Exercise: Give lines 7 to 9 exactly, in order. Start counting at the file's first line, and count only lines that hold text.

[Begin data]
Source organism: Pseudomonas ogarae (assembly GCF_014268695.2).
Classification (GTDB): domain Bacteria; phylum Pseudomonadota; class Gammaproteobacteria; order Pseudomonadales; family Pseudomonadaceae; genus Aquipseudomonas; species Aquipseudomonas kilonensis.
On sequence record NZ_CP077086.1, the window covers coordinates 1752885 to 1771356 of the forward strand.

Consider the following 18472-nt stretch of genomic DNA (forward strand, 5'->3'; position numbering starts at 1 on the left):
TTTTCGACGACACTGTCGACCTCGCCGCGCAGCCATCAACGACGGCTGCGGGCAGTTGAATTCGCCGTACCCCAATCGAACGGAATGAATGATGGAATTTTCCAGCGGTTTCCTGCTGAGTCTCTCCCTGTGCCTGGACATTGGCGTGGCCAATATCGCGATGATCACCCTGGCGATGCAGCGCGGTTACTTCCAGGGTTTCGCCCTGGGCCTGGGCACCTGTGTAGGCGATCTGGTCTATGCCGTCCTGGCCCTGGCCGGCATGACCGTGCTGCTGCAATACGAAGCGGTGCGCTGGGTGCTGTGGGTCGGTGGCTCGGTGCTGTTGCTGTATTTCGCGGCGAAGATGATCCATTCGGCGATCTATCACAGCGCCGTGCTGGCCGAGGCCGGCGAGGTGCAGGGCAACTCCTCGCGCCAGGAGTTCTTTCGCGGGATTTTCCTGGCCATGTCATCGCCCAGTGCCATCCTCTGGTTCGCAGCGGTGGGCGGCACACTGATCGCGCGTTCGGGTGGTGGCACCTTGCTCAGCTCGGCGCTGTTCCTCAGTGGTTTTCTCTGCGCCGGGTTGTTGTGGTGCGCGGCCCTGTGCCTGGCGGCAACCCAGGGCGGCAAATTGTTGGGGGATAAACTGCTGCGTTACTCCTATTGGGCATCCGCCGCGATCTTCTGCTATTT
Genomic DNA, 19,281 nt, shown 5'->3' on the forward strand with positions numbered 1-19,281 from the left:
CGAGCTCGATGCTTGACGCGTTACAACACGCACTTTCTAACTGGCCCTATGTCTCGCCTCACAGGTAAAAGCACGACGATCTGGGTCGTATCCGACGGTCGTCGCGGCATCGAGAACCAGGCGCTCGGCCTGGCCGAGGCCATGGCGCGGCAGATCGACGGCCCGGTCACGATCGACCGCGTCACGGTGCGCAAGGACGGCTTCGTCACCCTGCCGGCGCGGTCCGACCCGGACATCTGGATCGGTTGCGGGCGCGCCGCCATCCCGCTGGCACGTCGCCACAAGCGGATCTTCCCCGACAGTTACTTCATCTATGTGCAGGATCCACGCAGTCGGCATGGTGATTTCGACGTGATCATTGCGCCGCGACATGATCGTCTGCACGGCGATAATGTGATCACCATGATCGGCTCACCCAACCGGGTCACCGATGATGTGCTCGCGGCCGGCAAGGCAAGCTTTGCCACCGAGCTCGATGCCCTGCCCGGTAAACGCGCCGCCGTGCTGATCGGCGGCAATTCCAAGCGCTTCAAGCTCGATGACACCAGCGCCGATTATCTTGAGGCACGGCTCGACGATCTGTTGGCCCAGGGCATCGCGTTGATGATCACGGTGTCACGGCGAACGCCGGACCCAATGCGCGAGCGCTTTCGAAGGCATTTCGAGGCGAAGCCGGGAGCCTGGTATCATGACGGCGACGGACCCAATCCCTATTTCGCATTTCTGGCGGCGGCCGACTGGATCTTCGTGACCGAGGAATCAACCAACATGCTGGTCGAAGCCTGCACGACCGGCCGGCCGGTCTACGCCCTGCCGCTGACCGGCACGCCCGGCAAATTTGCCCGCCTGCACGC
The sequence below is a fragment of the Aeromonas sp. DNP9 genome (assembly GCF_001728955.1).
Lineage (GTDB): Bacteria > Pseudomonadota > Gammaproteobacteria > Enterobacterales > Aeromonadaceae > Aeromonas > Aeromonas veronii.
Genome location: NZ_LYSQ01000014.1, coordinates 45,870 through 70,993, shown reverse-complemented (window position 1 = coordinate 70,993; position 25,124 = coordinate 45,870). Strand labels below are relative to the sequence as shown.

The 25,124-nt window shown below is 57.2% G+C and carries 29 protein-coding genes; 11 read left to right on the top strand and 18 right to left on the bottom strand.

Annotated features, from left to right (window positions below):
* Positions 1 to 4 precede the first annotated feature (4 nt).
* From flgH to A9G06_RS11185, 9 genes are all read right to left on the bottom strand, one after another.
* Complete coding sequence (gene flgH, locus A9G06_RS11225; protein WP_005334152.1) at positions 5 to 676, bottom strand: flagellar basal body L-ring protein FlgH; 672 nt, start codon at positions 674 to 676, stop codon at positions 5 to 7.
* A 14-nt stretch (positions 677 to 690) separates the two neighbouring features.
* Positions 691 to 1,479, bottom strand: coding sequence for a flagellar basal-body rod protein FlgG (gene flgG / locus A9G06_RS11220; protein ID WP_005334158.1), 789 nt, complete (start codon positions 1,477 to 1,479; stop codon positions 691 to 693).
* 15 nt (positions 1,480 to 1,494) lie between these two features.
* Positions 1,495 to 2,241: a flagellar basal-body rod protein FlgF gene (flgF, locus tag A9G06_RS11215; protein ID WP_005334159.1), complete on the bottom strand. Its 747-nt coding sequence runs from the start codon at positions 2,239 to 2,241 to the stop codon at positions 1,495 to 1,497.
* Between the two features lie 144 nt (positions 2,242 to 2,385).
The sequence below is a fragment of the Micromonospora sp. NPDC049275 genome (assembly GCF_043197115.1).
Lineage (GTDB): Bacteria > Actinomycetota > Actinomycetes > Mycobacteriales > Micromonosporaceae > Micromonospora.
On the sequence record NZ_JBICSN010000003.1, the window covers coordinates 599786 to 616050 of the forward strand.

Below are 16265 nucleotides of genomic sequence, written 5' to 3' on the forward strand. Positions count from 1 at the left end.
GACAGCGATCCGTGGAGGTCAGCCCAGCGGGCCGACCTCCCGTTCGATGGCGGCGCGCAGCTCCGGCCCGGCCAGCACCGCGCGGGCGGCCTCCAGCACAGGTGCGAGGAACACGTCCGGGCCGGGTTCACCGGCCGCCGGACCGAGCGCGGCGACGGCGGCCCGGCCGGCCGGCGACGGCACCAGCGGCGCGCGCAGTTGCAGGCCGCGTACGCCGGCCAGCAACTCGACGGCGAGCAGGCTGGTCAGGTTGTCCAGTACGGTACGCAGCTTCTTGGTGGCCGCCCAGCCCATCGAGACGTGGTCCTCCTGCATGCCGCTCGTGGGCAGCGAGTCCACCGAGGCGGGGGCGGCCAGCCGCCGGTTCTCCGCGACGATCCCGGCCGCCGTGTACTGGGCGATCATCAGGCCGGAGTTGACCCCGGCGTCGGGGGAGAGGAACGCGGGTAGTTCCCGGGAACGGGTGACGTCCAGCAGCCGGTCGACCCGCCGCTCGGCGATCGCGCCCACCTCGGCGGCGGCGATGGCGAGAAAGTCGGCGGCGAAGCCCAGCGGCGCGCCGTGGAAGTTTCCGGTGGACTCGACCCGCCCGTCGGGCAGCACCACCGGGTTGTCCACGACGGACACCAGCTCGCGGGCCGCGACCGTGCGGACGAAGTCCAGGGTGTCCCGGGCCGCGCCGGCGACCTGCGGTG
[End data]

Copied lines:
CGAGCTCGATGCTTGACGCGTTACAACACGCACTTTCTAACTGGCCCTATGTCTCGCCTCACAGGTAAAAGCACGACGATCTGGGTCGTATCCGACGGTCGTCGCGGCATCGAGAACCAGGCGCTCGGCCTGGCCGAGGCCATGGCGCGGCAGATCGACGGCCCGGTCACGATCGACCGCGTCACGGTGCGCAAGGACGGCTTCGTCACCCTGCCGGCGCGGTCCGACCCGGACATCTGGATCGGTTGCGGGCGCGCCGCCATCCCGCTGGCACGTCGCCACAAGCGGATCTTCCCCGACAGTTACTTCATCTATGTGCAGGATCCACGCAGTCGGCATGGTGATTTCGACGTGATCATTGCGCCGCGACATGATCGTCTGCACGGCGATAATGTGATCACCATGATCGGCTCACCCAACCGGGTCACCGATGATGTGCTCGCGGCCGGCAAGGCAAGCTTTGCCACCGAGCTCGATGCCCTGCCCGGTAAACGCGCCGCCGTGCTGATCGGCGGCAATTCCAAGCGCTTCAAGCTCGATGACACCAGCGCCGATTATCTTGAGGCACGGCTCGACGATCTGTTGGCCCAGGGCATCGCGTTGATGATCACGGTGTCACGGCGAACGCCGGACCCAATGCGCGAGCGCTTTCGAAGGCATTTCGAGGCGAAGCCGGGAGCCTGGTATCATGACGGCGACGGACCCAATCCCTATTTCGCATTTCTGGCGGCGGCCGACTGGATCTTCGTGACCGAGGAATCAACCAACATGCTGGTCGAAGCCTGCACGACCGGCCGGCCGGTCTACGCCCTGCCGCTGACCGGCACGCCCGGCAAATTTGCCCGCCTGCACGC
The sequence below is a fragment of the Aeromonas sp. DNP9 genome (assembly GCF_001728955.1).
Lineage (GTDB): Bacteria > Pseudomonadota > Gammaproteobacteria > Enterobacterales > Aeromonadaceae > Aeromonas > Aeromonas veronii.